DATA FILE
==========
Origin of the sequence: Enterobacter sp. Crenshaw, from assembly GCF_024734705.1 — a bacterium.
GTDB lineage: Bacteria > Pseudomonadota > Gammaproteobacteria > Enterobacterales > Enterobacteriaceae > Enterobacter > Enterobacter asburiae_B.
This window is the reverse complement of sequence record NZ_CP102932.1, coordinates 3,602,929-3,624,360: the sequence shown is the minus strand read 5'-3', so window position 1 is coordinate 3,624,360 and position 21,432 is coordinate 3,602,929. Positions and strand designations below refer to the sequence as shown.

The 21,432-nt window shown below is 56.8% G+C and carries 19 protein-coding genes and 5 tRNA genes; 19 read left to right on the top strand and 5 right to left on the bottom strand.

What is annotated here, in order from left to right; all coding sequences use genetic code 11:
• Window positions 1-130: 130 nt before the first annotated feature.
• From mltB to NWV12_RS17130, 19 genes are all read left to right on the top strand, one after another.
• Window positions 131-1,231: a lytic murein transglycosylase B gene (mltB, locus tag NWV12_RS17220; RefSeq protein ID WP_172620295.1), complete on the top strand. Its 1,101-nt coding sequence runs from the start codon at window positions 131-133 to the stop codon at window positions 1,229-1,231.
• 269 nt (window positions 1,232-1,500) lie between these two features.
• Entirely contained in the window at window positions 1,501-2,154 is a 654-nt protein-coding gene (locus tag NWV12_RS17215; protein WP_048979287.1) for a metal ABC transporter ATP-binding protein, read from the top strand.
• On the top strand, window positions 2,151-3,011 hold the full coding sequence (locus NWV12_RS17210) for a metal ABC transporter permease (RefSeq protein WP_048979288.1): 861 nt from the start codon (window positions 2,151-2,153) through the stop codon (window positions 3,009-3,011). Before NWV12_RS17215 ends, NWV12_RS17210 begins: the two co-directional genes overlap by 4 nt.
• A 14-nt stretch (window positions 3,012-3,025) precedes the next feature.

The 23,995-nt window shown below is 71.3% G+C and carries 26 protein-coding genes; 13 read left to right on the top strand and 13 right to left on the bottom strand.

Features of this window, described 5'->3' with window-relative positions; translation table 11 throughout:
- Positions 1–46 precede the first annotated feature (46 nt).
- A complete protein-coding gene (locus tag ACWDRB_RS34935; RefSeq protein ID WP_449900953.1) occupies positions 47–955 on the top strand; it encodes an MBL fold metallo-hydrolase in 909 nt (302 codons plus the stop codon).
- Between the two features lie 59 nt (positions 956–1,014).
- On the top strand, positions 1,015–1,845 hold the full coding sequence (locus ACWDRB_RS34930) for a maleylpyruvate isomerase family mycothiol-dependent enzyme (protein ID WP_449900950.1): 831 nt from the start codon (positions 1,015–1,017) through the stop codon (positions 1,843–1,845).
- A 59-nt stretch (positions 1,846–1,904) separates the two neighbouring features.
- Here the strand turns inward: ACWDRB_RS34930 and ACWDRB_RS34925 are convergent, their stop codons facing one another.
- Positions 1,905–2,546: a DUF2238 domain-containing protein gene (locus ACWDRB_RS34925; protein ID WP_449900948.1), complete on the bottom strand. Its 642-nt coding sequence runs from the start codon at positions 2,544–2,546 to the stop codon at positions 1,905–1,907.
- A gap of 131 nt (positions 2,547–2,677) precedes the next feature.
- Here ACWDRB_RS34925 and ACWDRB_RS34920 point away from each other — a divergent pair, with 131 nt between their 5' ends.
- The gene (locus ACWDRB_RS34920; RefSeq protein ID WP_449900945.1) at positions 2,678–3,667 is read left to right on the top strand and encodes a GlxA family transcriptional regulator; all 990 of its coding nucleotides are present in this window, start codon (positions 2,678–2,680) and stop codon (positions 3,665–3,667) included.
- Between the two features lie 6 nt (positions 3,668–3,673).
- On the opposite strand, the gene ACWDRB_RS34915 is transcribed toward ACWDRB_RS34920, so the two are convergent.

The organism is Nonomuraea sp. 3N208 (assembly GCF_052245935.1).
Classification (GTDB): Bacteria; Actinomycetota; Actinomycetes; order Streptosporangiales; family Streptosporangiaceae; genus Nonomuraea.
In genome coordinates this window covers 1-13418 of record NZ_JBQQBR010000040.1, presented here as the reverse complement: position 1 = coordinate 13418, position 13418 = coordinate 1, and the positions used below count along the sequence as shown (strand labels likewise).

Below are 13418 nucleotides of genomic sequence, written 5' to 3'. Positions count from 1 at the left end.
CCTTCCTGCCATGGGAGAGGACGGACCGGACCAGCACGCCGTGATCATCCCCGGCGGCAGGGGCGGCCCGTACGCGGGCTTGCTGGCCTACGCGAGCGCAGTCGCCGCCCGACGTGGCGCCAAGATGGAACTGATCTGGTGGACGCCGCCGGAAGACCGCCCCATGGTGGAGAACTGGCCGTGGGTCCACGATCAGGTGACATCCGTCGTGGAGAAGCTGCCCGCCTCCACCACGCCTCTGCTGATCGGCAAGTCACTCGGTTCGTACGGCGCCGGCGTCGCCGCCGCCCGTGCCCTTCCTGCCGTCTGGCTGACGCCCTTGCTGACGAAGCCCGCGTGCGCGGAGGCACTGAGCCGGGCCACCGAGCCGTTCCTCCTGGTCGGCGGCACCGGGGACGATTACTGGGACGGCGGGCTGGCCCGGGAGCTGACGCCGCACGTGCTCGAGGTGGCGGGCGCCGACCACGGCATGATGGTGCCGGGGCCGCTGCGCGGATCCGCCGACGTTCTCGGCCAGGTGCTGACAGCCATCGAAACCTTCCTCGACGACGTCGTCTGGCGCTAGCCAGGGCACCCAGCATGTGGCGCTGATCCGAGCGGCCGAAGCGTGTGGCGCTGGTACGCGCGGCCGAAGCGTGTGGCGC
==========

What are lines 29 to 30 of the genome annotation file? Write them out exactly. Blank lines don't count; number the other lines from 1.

In genome coordinates this window covers 1-13418 of record NZ_JBQQBR010000040.1, presented here as the reverse complement: position 1 = coordinate 13418, position 13418 = coordinate 1, and the positions used below count along the sequence as shown (strand labels likewise).

Below are 13418 nucleotides of genomic sequence, written 5' to 3'. Positions count from 1 at the left end.